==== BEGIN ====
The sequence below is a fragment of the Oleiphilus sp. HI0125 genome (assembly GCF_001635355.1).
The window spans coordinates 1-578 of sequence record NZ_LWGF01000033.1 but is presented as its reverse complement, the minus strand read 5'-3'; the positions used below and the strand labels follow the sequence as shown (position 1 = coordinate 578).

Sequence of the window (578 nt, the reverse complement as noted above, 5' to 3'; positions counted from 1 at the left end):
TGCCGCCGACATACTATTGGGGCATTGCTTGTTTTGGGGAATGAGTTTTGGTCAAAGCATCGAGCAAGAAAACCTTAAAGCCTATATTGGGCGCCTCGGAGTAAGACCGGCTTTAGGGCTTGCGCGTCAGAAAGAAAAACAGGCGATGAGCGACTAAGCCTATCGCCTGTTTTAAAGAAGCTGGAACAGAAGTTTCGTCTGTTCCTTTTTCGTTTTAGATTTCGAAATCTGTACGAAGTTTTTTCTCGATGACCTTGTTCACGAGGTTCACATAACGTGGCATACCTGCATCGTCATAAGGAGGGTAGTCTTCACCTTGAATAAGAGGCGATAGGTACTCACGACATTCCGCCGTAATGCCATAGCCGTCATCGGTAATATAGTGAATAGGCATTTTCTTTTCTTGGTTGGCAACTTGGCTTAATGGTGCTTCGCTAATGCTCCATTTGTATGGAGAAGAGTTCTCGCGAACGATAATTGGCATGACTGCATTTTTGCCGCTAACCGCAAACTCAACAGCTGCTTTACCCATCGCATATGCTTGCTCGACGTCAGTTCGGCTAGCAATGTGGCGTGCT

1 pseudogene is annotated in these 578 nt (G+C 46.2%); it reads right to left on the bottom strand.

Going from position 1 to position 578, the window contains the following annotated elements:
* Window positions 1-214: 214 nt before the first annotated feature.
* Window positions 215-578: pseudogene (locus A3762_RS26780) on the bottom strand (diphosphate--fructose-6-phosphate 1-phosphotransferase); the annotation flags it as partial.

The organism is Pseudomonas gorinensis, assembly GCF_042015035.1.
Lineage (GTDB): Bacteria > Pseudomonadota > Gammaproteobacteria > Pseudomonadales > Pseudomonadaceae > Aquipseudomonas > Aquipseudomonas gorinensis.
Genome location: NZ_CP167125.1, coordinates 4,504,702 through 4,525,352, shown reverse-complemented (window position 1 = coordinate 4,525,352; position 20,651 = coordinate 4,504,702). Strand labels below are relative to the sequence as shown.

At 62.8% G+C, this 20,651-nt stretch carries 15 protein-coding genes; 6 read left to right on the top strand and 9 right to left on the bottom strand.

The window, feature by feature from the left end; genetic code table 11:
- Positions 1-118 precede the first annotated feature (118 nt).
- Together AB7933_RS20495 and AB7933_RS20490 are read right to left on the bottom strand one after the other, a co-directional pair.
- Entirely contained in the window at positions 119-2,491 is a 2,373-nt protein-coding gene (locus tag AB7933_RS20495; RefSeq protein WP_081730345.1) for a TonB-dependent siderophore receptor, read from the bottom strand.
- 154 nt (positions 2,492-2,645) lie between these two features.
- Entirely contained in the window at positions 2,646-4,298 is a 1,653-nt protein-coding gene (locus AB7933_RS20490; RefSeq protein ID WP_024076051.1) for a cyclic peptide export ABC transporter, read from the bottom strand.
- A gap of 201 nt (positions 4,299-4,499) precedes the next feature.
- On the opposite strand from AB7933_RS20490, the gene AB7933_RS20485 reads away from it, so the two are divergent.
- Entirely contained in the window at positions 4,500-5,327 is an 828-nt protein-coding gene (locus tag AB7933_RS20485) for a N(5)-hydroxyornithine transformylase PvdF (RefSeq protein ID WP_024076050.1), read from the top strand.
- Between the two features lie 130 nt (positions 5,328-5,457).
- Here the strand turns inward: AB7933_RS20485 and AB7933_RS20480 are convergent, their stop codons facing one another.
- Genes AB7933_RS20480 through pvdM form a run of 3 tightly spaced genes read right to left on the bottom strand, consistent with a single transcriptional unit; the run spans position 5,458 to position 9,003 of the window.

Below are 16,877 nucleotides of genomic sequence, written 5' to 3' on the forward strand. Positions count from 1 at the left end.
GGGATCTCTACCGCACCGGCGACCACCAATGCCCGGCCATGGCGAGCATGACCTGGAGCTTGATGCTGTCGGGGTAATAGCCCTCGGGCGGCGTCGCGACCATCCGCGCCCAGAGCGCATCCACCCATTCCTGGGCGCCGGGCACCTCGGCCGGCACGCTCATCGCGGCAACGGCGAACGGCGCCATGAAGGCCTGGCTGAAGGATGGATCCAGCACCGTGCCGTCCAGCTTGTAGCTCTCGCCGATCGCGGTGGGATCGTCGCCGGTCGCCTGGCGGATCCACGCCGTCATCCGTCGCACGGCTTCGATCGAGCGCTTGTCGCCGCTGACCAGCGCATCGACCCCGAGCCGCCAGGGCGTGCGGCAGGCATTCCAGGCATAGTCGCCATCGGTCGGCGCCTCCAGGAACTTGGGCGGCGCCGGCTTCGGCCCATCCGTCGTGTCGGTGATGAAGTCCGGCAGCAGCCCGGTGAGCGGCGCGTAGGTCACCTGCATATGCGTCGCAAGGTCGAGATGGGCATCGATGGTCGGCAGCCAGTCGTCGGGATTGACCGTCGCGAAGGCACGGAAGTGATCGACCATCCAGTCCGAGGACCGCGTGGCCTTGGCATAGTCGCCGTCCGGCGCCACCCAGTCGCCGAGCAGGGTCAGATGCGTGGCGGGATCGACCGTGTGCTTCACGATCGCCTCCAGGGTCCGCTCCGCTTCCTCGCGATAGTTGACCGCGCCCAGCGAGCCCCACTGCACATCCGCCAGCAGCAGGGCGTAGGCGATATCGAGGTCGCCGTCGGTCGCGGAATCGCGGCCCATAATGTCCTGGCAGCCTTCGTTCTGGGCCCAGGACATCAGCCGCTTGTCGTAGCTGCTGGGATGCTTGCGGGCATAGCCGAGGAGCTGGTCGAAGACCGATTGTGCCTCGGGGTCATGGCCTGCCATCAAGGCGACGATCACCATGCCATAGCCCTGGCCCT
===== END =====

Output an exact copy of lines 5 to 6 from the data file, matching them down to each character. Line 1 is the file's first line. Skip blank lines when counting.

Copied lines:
1 pseudogene is annotated in these 578 nt (G+C 46.2%); it reads right to left on the bottom strand.

Going from position 1 to position 578, the window contains the following annotated elements: